• The word "Covenant" in a dictionary. "A legal agreement to do something or to give something to someone" | Photo: Shutterstock

Abraham & David: Keys to Understand Current Events & Prophecy

Kameel Majdali - 3 January 2022

In our last article, we briefly discussed current events, particularly affecting Israel and the Middle East. We mentioned key Bible characters, Abraham and David, called ‘prophets’ in the Bible. In this article, we are going to see why they are referred to as prophets and how they are key to understanding Bible prophecy.

The Lord uses ironies to convey His principles. For example, if you want to receive, learn to give; if you want to have friends, learn to be friendly; if you want a promotion, learn to be humble; if you want to be first, practice being last; if you want to save your life, lose it for the cause of Christ.

Here is another irony: if you want to understand the future, learn from the past, particularly from the prophets and patriarchs. We learned that Abraham was a prophet (Genesis 20:7) and also a patriarch (Hebrews 7:4); David also was a prophet (Acts 2:30) and a patriarch (Acts 2:29). As prophets, they present keys to understanding the future; as patriarchs/fathers, they are the head(s) of the chosen people and Messianic lineage.

“To understand future prophecy, one needs a grasp of Biblical covenants”

Key to Understanding the Future? Covenant!
One principle I learned in Dwight Pentecost’s seminal book on eschatology, entitled Things to Come, was the notion that to understand future prophecy, one needs a grasp of Biblical covenants. Bible books like Genesis, the rest of the Torah, 2 Samuel, 1 Chronicles 17, and Jeremiah all hold keys to comprehending the future and Bible prophecy.

Which leads to the question: what is a covenant? It comes from the Hebrew word brit, used 280 times in the Old Testament and the Greek word diatheke, used 33 times in the New Testament. The Latin Vulgate word for covenant is testamentumxx, which is why our Bibles have two parts: an old covenant or testament and a new covenant or testament.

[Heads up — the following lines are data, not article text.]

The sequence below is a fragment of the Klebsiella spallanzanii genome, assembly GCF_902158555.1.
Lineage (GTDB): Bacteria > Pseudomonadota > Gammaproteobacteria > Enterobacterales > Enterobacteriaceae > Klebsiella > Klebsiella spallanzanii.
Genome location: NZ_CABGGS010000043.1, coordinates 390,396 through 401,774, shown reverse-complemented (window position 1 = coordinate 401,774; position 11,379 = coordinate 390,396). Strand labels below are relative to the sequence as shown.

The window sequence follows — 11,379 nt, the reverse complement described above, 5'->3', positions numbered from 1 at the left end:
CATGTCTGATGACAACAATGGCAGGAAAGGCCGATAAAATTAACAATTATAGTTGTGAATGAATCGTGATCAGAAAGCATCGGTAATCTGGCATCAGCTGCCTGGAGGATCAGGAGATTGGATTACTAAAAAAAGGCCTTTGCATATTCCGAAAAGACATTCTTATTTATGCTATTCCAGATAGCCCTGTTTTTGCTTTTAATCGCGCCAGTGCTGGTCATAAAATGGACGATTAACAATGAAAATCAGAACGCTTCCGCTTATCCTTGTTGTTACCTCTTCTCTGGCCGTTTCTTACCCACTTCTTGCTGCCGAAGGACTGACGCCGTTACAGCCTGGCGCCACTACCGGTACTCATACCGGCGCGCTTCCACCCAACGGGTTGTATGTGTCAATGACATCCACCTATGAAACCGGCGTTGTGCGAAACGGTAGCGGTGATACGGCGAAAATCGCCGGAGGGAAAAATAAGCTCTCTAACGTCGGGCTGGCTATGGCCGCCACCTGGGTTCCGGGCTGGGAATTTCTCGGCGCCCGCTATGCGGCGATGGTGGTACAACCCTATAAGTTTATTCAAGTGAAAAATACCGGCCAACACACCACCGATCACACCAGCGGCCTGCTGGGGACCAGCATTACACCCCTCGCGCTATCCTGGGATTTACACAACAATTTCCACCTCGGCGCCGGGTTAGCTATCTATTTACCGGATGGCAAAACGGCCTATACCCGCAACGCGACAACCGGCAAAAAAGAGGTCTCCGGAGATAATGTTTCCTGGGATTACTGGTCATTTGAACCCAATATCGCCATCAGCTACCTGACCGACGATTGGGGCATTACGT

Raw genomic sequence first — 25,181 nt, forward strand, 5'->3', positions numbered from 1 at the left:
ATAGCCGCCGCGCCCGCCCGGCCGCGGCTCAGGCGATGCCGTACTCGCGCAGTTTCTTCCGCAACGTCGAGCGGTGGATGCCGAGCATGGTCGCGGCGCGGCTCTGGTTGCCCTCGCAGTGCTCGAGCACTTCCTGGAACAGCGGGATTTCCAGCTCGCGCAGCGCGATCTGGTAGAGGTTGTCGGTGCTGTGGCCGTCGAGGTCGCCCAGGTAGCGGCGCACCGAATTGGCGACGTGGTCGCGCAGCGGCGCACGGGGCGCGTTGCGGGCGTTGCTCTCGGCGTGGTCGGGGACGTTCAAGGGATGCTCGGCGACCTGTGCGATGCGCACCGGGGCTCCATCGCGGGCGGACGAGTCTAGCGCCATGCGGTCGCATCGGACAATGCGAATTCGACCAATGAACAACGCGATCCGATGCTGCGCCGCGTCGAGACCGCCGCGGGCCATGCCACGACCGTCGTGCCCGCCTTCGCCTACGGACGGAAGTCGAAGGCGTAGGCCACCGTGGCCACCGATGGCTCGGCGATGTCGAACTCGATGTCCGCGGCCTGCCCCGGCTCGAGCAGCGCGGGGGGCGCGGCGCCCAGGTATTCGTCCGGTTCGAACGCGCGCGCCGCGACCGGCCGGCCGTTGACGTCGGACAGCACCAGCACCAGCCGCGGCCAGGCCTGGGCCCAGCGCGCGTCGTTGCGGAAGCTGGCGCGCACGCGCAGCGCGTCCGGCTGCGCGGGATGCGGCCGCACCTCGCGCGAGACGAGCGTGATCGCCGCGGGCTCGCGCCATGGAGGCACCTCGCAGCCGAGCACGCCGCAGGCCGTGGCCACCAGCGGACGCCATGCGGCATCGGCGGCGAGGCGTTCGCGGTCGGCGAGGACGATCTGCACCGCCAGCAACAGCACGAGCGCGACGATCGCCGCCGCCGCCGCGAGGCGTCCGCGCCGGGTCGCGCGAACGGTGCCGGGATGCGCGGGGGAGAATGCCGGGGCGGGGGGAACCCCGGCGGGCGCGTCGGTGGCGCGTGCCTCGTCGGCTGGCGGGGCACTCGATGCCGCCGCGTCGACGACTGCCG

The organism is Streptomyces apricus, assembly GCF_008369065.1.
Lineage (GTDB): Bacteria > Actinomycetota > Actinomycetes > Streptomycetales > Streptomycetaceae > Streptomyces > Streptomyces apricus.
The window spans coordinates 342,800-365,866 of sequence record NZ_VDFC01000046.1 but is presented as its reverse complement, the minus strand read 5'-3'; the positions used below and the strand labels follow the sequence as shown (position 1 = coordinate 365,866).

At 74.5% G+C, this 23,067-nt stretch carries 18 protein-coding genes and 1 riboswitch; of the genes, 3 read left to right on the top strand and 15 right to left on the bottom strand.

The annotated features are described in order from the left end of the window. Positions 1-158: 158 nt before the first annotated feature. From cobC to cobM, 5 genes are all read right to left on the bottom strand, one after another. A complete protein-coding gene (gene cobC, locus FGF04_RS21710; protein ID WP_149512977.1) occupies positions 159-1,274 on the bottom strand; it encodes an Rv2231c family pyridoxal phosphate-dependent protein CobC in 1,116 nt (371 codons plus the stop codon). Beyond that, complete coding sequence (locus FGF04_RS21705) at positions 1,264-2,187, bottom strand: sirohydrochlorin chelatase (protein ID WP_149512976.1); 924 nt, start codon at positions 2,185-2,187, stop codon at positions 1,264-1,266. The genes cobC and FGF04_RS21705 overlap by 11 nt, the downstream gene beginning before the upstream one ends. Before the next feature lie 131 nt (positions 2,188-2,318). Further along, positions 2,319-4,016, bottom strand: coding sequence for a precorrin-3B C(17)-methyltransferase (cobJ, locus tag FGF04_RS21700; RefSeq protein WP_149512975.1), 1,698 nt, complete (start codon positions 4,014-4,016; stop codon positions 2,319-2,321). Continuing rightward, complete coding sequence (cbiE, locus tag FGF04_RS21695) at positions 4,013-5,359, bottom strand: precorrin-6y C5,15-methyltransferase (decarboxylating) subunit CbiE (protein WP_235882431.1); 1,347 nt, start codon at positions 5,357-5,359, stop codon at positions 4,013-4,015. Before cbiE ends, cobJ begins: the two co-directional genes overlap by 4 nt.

“When the terms of the covenant are kept, there is great blessing; when violated or broken, it can be disastrous”

A covenant is a strong binding treaty or agreement between two parties, normally with God and man, or God and a group of people. When the terms of the covenant are kept, there is great blessing; when violated or broken, it can be disastrous. When, in the key terms of a covenant, God says “You will”, the covenant is conditional, but when He says “I will”, then it is unconditional. Covenants were ratified by the shedding of blood, referred to in Hebrew as Karith ha Brith or ‘cutting of the covenant.’ The sight of blood demonstrates that the covenant is deadly serious.

Today, in an age of falling standards of decency, morality, and ethics, the notion of a strong binding agreement is becoming increasingly foreign to many westerners. The closest thing to covenant is marriage, which is meant to be permanent and lifelong, but increasingly is not. Yet consider this: if we are rightly and wonderfully connected to the living God by the gospel and new birth, we are in covenant with Him. God does not operate in de facto relations but de jure. We are recipients and beneficiaries of the new covenant, not of the letter but the Spirit.